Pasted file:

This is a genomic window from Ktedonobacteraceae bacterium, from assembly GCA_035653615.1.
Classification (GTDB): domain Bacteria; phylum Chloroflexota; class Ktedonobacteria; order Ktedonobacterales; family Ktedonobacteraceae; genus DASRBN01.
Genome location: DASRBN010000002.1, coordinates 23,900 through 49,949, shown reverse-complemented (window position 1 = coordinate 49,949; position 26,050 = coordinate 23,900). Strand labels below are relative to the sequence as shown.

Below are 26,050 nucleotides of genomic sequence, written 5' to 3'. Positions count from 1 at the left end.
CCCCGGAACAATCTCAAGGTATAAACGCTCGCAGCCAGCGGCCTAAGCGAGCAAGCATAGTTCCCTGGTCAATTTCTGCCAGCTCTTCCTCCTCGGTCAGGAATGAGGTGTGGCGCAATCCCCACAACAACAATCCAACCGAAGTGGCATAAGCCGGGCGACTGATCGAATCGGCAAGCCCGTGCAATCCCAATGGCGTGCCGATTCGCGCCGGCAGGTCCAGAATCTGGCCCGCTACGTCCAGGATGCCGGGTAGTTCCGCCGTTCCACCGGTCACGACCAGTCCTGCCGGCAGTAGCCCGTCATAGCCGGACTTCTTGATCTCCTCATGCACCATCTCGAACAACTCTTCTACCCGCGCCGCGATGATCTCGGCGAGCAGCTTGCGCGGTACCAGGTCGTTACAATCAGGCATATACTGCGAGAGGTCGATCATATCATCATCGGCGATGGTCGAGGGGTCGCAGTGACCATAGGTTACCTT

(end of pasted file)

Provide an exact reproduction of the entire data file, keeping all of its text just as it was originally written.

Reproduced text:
This is a genomic window from Ktedonobacteraceae bacterium, from assembly GCA_035653615.1.
Classification (GTDB): domain Bacteria; phylum Chloroflexota; class Ktedonobacteria; order Ktedonobacterales; family Ktedonobacteraceae; genus DASRBN01.
Genome location: DASRBN010000002.1, coordinates 23,900 through 49,949, shown reverse-complemented (window position 1 = coordinate 49,949; position 26,050 = coordinate 23,900). Strand labels below are relative to the sequence as shown.

Below are 26,050 nucleotides of genomic sequence, written 5' to 3'. Positions count from 1 at the left end.
CCCCGGAACAATCTCAAGGTATAAACGCTCGCAGCCAGCGGCCTAAGCGAGCAAGCATAGTTCCCTGGTCAATTTCTGCCAGCTCTTCCTCCTCGGTCAGGAATGAGGTGTGGCGCAATCCCCACAACAACAATCCAACCGAAGTGGCATAAGCCGGGCGACTGATCGAATCGGCAAGCCCGTGCAATCCCAATGGCGTGCCGATTCGCGCCGGCAGGTCCAGAATCTGGCCCGCTACGTCCAGGATGCCGGGTAGTTCCGCCGTTCCACCGGTCACGACCAGTCCTGCCGGCAGTAGCCCGTCATAGCCGGACTTCTTGATCTCCTCATGCACCATCTCGAACAACTCTTCTACCCGCGCCGCGATGATCTCGGCGAGCAGCTTGCGCGGTACCAGGTCGTTACAATCAGGCATATACTGCGAGAGGTCGATCATATCATCATCGGCGATGGTCGAGGGGTCGCAGTGACCATAGGTTACCTT